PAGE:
Imaging mGluR5 and synaptic density in psychiatric disorders
- Study HIC#:2000020186
- Last Updated:07/15/2021
You are invited to take part in a research study designed to look at the involvement of the glutamate system and neuronal density in mood and anxiety disorders. By agreeing to participate in this research, you may be asked to undergo one or more MRI or fMRI sessions, one or more PET scans, and up to two MRS scans.
- Age18 years - 80 years
- Start Date01/11/2017
- End Date01/31/2018
Trial Purpose and Description
Aim 1: To determine mGluR5 availability in individuals with mood disorders compared to healthy controls as measured with PET brain imaging using [18F]FPEB.
Hypothesis 1: We hypothesize a decrease in mGluR5 availability in individuals with mood disorders in regions responsible for emotional and cognitive processes, including the amygdala, hippocampus, thalamus, anterior cingulate, and frontal cortices.
Aim 2: To determine if glutamate cycling in individuals with mood disorders is altered as compared to healthy controls as measured with [1H]MRS and [13C]MRS.
Hypothesis 2: We hypothesize an increase in glutamate number in individuals with mood disorders as compared to controls.
Aim 3: To determine if the PET alterations in the glutamatergic system of depressed individuals are associated with cognitive deficits observed in depression, including concentration, attention, and memory.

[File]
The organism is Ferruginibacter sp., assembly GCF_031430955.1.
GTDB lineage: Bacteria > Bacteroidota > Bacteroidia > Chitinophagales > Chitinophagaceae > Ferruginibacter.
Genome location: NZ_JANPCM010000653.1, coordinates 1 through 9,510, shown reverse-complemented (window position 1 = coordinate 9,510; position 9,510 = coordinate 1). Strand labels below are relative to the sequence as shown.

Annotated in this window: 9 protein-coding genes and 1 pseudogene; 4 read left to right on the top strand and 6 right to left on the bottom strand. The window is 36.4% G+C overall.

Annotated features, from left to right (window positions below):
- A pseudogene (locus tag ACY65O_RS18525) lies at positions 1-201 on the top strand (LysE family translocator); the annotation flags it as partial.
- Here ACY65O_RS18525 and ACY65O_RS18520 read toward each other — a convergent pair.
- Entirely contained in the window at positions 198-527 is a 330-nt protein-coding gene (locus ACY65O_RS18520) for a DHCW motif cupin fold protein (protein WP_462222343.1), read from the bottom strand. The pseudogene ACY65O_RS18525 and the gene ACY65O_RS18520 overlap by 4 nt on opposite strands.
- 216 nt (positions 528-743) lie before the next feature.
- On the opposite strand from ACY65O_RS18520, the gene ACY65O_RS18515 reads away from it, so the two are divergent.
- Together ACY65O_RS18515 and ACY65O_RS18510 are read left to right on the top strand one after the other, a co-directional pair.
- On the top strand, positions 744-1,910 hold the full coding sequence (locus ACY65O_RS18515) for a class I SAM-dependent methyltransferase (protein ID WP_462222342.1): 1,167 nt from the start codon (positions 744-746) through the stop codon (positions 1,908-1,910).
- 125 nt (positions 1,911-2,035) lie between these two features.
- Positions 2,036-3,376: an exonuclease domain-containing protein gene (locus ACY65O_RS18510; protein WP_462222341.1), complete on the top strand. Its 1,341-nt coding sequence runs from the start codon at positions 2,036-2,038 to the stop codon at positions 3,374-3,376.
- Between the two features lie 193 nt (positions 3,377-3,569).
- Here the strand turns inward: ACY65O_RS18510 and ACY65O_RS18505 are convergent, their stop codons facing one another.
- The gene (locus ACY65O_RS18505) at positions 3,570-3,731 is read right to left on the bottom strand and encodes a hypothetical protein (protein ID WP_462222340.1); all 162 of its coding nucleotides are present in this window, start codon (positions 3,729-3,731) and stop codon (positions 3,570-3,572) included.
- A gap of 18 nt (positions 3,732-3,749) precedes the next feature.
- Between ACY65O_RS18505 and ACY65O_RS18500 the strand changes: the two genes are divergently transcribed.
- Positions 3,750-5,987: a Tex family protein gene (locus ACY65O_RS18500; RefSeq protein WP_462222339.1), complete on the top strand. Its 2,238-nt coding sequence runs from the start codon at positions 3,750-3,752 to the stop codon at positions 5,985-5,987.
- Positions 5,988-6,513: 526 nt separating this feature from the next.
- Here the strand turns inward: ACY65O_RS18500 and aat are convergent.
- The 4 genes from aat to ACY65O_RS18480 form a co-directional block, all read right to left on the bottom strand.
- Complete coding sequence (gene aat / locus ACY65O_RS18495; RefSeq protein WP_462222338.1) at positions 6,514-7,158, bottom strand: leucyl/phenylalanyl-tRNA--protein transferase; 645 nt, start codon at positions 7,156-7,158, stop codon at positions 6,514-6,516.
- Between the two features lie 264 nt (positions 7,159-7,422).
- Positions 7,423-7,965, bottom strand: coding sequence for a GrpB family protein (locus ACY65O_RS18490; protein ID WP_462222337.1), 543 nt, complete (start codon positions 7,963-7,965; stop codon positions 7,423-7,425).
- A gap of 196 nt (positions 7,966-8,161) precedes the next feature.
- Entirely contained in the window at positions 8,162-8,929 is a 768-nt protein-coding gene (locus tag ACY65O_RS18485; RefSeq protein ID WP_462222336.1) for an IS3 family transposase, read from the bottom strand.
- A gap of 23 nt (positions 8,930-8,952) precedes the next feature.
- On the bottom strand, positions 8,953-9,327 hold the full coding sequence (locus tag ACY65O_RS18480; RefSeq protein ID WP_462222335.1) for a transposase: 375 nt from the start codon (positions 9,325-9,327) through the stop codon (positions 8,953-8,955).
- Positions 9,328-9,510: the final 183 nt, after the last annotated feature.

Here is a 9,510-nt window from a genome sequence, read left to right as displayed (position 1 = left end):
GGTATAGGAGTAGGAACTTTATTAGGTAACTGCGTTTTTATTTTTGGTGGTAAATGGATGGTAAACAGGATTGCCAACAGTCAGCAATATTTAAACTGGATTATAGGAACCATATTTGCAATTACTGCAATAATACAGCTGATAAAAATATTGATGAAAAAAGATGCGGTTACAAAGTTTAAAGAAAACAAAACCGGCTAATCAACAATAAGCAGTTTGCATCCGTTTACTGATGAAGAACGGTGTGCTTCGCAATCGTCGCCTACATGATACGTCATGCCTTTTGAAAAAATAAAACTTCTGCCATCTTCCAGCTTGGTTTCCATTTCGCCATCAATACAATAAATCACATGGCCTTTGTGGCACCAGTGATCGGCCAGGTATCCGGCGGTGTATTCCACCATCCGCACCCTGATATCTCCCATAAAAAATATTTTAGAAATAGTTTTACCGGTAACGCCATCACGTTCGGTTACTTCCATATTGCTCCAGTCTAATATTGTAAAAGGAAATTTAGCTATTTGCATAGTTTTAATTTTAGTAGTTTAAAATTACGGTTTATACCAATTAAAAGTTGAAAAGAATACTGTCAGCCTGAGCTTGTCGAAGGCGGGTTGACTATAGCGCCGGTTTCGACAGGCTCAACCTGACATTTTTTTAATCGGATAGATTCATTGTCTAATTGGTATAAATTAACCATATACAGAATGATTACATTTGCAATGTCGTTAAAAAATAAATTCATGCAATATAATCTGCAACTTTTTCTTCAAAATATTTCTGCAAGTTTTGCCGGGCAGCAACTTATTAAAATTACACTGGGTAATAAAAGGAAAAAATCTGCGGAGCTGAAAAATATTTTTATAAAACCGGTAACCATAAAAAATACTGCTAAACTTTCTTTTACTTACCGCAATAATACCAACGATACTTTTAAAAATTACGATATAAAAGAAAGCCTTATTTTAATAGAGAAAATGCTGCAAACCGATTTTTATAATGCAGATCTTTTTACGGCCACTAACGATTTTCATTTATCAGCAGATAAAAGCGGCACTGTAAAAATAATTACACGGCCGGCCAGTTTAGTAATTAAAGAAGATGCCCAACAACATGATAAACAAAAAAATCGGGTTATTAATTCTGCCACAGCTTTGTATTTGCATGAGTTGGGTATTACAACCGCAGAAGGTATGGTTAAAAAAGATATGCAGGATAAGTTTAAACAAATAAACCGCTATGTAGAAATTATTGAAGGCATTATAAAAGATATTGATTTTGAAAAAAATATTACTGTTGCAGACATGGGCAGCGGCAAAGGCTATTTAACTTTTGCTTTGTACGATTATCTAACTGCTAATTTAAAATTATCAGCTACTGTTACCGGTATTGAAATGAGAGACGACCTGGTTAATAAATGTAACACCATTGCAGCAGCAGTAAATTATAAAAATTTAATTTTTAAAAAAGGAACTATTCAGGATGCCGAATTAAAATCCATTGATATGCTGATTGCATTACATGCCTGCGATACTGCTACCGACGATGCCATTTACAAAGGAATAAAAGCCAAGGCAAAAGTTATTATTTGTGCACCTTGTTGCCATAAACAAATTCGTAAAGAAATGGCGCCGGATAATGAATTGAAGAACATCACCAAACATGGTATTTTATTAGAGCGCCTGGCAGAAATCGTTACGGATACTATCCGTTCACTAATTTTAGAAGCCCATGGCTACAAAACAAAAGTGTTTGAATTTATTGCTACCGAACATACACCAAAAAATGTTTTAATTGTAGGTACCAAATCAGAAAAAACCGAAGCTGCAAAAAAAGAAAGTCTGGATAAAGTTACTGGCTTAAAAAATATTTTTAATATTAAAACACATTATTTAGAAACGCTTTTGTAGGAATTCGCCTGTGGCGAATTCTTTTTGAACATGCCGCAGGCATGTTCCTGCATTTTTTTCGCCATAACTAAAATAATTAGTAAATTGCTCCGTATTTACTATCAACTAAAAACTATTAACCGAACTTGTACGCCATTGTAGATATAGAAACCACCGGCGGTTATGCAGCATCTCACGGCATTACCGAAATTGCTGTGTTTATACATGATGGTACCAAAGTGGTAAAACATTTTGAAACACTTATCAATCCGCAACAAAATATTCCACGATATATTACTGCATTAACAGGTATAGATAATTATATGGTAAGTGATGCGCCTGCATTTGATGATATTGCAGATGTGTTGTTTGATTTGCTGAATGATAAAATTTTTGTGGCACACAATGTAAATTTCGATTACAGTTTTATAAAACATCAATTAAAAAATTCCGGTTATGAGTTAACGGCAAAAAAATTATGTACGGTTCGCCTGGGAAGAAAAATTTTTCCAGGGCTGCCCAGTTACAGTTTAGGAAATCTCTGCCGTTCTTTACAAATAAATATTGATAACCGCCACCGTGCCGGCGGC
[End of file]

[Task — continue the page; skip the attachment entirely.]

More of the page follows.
Hypothesis 3: We hypothesize a positive relationship between mGluR5 availability and cognitive functioning, such that individuals with higher receptor availability will perform better on tests of concentration, attention, and memory than individuals with lower receptor availability.
Aim 4: To examine whether changes in mGluR5 availability are dependent on state, or whether the lower availability is due to trait.
Hypothesis 4: Due to changes in endogenous GLU shown with MRS studies, we hypothesize normalization (or increase) in mGluR5 availability in euthymia as compared to depressed state.
Aim 5: To examine synaptic density changes associated with mood disorders using [11C]UCB-J.
Hypothesis 5: We hypothesize lower synaptic density in individuals with MDD and BD, and associations between synaptic density changes and mood severity. We also hypothesize there might be a relationship between synaptic density and mGluR5 availability.
Medically healthy individuals, ages 18-80, with a diagnosis of major depressive disorder (MDD) or bipolar disorder. We also accept healthy controls.